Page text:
popmuze
12-16-2005, 06:28 PM
I personally don't think that any agent who accepts e-mail queries considers them "second-class" or "unprofessional" -- why would s/he accept them, then, when s/he sets the submission rules and could just as easily type "no e-mail" as "accepts e-mail"?

OK, theory aside -- I mostly queried agents who clearly stated they DID accept e-mails. I'm living overseas at the moment, with irregular mail delivery from the US. I knew I would go mad with the additionally torturous waiting game, and there's something to be said for the instant gratification of hitting "send" for an e-mail.

Bottom Line: A greater percentage of agents who accepted e-mail replied to my query (requesting more material or rejecting) than agents who only accepted snail-mail queries. If you're really interested in the numbers, I could go check my records ...

I should add that my novel is being represented by William Clark, who ONLY accepts e-mail queries.



Congratulations on Clark. He turned down my query with a form email (within about a hour).

WriteStuff
12-16-2005, 06:58 PM
I think the idea of email querying is terrific. I've had the same rate of response, and rejection vs acceptance as the rates quoted for any type of query. About half respond, and I have a roughly 1 out of 10 acceptance rate (asking for partials).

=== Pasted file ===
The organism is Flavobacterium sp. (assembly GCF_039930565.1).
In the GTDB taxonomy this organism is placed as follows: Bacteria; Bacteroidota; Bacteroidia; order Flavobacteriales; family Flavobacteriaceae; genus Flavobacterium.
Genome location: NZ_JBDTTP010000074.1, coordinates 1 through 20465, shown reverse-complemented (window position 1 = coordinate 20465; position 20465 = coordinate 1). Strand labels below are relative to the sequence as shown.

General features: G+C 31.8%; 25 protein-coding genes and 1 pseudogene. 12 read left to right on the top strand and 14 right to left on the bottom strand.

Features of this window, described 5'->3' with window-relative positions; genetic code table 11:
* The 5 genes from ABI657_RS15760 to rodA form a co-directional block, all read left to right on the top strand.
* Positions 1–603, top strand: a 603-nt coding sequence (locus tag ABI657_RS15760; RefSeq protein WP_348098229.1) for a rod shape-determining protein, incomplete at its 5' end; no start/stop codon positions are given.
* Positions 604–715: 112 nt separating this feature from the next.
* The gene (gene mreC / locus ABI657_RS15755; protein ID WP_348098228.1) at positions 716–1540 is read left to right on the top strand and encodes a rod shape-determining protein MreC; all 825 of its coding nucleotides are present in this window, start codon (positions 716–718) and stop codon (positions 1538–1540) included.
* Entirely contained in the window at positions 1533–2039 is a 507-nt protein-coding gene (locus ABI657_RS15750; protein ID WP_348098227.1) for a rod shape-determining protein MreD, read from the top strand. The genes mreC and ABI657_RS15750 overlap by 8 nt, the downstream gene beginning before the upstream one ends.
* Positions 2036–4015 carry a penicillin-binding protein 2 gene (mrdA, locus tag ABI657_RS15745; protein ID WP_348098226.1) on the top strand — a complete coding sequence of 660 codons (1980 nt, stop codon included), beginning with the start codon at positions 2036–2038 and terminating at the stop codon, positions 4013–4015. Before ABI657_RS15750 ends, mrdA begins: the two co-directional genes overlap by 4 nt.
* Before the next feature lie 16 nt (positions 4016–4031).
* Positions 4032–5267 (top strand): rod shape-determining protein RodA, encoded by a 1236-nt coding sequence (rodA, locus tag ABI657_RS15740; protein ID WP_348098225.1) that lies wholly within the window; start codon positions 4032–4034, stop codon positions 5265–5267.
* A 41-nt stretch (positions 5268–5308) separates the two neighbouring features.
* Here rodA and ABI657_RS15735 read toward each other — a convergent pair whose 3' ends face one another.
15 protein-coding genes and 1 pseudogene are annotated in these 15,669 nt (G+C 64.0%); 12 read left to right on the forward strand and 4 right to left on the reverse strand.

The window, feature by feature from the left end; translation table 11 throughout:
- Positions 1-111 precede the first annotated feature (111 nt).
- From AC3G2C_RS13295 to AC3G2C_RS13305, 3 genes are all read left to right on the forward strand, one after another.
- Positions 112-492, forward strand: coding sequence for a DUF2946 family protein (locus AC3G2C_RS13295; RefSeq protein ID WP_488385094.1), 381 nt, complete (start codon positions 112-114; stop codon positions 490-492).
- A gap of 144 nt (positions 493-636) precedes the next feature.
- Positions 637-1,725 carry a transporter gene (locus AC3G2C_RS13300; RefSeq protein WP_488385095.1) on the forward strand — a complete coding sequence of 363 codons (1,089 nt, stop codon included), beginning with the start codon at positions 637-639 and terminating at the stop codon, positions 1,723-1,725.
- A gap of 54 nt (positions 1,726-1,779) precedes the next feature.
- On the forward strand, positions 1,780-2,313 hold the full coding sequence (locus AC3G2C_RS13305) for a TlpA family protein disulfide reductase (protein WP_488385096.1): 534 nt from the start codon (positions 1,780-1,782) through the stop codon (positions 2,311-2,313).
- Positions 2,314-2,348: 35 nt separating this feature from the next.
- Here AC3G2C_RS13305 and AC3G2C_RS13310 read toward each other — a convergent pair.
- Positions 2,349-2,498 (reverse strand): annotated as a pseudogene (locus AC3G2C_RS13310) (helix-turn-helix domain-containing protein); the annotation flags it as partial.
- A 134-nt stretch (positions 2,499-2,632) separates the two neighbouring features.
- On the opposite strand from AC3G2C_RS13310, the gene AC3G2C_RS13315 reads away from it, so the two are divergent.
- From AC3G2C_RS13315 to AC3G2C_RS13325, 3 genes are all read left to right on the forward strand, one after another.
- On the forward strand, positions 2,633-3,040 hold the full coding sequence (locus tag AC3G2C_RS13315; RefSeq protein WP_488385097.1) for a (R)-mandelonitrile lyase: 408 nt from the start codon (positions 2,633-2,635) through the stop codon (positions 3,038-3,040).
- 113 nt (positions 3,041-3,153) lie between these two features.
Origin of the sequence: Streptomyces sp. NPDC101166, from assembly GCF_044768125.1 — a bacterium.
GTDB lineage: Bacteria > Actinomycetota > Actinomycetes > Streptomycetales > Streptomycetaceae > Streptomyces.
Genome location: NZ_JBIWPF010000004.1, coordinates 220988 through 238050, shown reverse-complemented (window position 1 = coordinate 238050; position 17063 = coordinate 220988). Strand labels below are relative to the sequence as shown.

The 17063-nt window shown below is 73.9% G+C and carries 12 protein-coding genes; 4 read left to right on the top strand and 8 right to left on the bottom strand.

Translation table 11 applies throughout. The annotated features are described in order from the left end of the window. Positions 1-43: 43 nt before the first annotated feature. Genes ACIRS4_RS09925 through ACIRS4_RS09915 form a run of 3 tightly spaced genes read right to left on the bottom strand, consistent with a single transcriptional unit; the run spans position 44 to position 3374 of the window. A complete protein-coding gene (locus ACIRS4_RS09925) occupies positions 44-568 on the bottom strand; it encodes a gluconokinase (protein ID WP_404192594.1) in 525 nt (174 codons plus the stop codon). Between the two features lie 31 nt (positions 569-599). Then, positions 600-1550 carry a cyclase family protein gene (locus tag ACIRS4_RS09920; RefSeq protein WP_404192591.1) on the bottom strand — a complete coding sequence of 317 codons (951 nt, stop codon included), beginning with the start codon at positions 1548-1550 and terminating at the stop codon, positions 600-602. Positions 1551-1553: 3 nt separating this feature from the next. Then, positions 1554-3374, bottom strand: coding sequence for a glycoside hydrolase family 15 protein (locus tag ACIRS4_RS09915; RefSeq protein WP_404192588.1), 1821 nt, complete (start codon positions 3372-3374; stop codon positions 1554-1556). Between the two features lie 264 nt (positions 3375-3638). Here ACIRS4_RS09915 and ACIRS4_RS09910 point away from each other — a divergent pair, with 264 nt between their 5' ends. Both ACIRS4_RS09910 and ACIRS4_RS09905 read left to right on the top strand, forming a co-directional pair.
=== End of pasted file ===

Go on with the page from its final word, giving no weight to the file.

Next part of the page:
My worry is that email is not exactly all that reliable. In fact, it has recently come to my attention via personal emails that some are not going through, or being received. So the fear there is how would you know if you missed a positive response? I guess the same could be said for snail mail however. Things get lost in the mail. How would you know? It just seems email should be much more reliable. Then again, if they were rejections, it's okay with me if they go floating off into cyber space.

DaveKuzminski
12-16-2005, 06:58 PM
A number of agents and publishers have told me that that they don't want emailed queries and subs because too many of those arrive poorly formatted. That makes those more difficult to read and understand which means more time has to be devoted to what should be a smooth, quick process. They're also concerned about picking up a virus in an attachment because someone didn't check their own computer to see that it was clean.

Sonarbabe
12-16-2005, 09:27 PM